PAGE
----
With Brexit stalled and the ball firmly in the EU’s court as the hapless Theresa May asks forlornly for another extension, it must be remembered that opposition to the EU’s dead hand isn’t just confined to the UK. Various parties and movements are gearing up to give the EU bureaucracy and the neo-liberal elite behind it all a big ballot box shock at the EU elections (with or without the UK) later this year.
Although all eyes have been on Italy’s Matteo Salvini, Hungary’s Viktor Orban and France’s Marine Le Pen, a new EU-sceptic party looks set to make waves in Holland following in the footsteps of Geert Wilders, who still has substantial support in the country. Between them, Wilders and the new Forum for Democracy, led by Thierry Baudet, could easily win a majority of the vote in Holland, no mean feat in a very competitive multi-party system.
In a recent interview (in English) Thierry Baudet set out his persuasive platform very cogently where he expressed his deep European identity, whilst condemning the supranational monstrosity that is called the “European Union”.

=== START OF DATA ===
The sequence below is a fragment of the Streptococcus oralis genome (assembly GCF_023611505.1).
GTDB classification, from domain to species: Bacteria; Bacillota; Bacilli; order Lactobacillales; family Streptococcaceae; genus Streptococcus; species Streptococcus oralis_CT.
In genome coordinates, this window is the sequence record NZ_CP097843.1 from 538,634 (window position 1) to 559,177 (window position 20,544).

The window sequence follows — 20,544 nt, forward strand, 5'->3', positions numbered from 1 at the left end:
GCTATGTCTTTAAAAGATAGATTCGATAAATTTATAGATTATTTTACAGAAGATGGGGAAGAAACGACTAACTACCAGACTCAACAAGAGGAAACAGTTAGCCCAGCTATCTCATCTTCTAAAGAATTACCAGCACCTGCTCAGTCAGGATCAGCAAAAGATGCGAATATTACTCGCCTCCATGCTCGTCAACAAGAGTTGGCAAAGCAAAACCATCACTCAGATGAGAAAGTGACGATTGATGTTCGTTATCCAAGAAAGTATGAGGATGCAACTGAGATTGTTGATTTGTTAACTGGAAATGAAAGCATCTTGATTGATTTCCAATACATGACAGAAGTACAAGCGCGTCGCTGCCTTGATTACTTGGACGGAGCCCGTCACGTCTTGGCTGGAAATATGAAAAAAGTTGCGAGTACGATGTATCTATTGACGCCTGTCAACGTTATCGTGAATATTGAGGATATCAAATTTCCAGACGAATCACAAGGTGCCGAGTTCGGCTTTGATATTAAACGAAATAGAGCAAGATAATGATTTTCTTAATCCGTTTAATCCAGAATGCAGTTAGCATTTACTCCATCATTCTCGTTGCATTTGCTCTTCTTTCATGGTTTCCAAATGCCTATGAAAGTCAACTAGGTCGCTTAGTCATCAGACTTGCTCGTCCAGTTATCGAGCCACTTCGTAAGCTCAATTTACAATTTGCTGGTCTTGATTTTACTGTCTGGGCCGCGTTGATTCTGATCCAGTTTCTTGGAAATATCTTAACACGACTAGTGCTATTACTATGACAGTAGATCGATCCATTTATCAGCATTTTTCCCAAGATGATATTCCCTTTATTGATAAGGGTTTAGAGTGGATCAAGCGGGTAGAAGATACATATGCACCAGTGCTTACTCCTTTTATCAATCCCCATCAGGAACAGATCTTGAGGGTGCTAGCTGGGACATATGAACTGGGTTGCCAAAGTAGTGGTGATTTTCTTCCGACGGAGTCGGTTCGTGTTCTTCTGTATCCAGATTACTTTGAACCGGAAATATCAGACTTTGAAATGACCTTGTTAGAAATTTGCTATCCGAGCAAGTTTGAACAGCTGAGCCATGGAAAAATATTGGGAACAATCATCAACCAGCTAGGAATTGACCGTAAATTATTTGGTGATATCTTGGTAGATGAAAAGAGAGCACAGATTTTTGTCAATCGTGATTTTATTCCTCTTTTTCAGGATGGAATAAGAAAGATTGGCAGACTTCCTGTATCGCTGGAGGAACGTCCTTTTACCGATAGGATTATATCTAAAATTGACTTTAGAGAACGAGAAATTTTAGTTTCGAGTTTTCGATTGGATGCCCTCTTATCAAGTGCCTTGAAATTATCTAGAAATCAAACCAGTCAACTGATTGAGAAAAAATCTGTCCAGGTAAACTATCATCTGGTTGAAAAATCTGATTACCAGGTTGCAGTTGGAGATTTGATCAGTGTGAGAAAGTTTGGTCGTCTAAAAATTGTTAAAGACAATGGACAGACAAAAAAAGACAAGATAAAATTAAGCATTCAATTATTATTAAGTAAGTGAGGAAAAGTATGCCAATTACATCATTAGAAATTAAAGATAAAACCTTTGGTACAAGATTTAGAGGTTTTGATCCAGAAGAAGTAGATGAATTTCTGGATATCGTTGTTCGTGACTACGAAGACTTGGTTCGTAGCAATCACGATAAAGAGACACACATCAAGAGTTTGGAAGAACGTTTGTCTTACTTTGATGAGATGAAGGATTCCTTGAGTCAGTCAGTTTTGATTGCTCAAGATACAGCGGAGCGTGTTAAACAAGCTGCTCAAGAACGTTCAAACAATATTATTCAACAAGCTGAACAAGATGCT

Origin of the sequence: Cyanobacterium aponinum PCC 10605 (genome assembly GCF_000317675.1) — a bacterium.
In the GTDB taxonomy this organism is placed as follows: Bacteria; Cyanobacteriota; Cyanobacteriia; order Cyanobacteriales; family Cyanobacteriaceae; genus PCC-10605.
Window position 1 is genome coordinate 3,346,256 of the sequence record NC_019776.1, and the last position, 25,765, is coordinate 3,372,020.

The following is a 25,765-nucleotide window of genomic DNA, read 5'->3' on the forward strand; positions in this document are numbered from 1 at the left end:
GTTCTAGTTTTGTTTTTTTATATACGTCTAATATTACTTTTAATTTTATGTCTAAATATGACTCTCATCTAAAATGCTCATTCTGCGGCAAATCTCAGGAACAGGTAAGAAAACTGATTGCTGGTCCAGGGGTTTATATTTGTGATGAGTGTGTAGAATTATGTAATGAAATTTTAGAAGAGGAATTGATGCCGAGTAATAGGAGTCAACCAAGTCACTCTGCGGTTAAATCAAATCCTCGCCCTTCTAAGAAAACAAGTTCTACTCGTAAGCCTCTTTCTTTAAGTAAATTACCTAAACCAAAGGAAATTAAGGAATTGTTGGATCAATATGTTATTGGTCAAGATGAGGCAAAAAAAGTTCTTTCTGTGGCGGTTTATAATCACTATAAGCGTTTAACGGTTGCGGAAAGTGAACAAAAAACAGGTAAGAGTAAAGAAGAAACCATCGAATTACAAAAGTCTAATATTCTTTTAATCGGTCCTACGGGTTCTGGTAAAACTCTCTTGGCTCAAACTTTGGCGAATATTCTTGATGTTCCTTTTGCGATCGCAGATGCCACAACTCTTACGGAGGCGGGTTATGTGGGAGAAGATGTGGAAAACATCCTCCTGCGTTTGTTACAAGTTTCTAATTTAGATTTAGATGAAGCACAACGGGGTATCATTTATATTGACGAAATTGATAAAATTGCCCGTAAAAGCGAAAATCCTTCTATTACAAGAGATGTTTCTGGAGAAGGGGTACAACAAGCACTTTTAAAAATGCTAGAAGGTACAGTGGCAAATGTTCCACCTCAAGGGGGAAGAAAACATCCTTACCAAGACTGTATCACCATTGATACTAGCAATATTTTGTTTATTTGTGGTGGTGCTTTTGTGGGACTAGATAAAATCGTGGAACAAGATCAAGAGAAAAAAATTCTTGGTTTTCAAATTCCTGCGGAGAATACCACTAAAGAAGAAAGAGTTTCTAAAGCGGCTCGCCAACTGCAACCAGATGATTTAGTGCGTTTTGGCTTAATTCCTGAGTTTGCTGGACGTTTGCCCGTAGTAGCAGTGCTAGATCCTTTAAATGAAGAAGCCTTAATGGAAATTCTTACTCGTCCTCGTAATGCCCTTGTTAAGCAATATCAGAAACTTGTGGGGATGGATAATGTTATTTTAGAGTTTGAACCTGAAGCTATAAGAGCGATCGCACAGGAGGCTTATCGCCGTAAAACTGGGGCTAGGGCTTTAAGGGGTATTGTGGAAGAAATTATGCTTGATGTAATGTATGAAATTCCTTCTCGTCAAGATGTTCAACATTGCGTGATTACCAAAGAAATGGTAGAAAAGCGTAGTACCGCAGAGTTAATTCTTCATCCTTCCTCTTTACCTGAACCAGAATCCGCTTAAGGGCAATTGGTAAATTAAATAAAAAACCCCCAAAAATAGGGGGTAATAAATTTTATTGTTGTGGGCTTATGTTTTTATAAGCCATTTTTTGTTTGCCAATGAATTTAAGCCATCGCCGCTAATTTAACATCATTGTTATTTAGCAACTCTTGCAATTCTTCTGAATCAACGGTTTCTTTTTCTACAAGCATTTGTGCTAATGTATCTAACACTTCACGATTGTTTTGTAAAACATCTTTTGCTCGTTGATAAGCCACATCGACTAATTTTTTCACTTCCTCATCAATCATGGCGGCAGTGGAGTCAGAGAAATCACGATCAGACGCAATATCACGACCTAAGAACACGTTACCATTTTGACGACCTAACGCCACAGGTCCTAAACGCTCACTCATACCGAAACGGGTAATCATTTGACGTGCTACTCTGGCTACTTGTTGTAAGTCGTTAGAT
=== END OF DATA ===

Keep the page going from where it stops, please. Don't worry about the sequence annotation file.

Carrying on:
He said: “I feel deeply European, but not supportive of the EU….It’s not that we’re anti-cooperation or anti-European. It’s just that we don’t think we need a continental bureaucracy to manage our lives in every detail. And one of the most exciting and hopeful developments that I’ve witnessed in my entire life is the European spring that’s going on.”
“What I like about the thing that’s going on right now is this: because a new political discourse is emerging, we see radical changes in the political establishment in almost every European country.”
“That’s also why I don’t say I want EU reform, and by the way I believe such reform to be impossible in the first place – David Cameron has clearly shown that. But we are not just against this or that aspect of the EU, this or that directive, we think the very philosophy that underlies it is wrong. The very idea that we go beyond national identities and have some kind of “European” bureaucracy that manages our lives. Everything that is pertaining to the EU must therefore, in the end, be unraveled. The euro, open borders, the common policies regarding fishing. The same is true for the whole climate change thing.”
Although Baudet wants to tear down the EU, he came across as a true European, revelling in its culture, history and identity as expressed through a national belonging and cause.
And although he doesn’t openly advocate a “Europe of One Hundred Flags”, if we are ultimately to save Europe, that is where he seems to be heading.
Even if Baudet and his movement act only as a wedge towards something much more radical, then that will be a good start in the wider cause of European secession and renewal.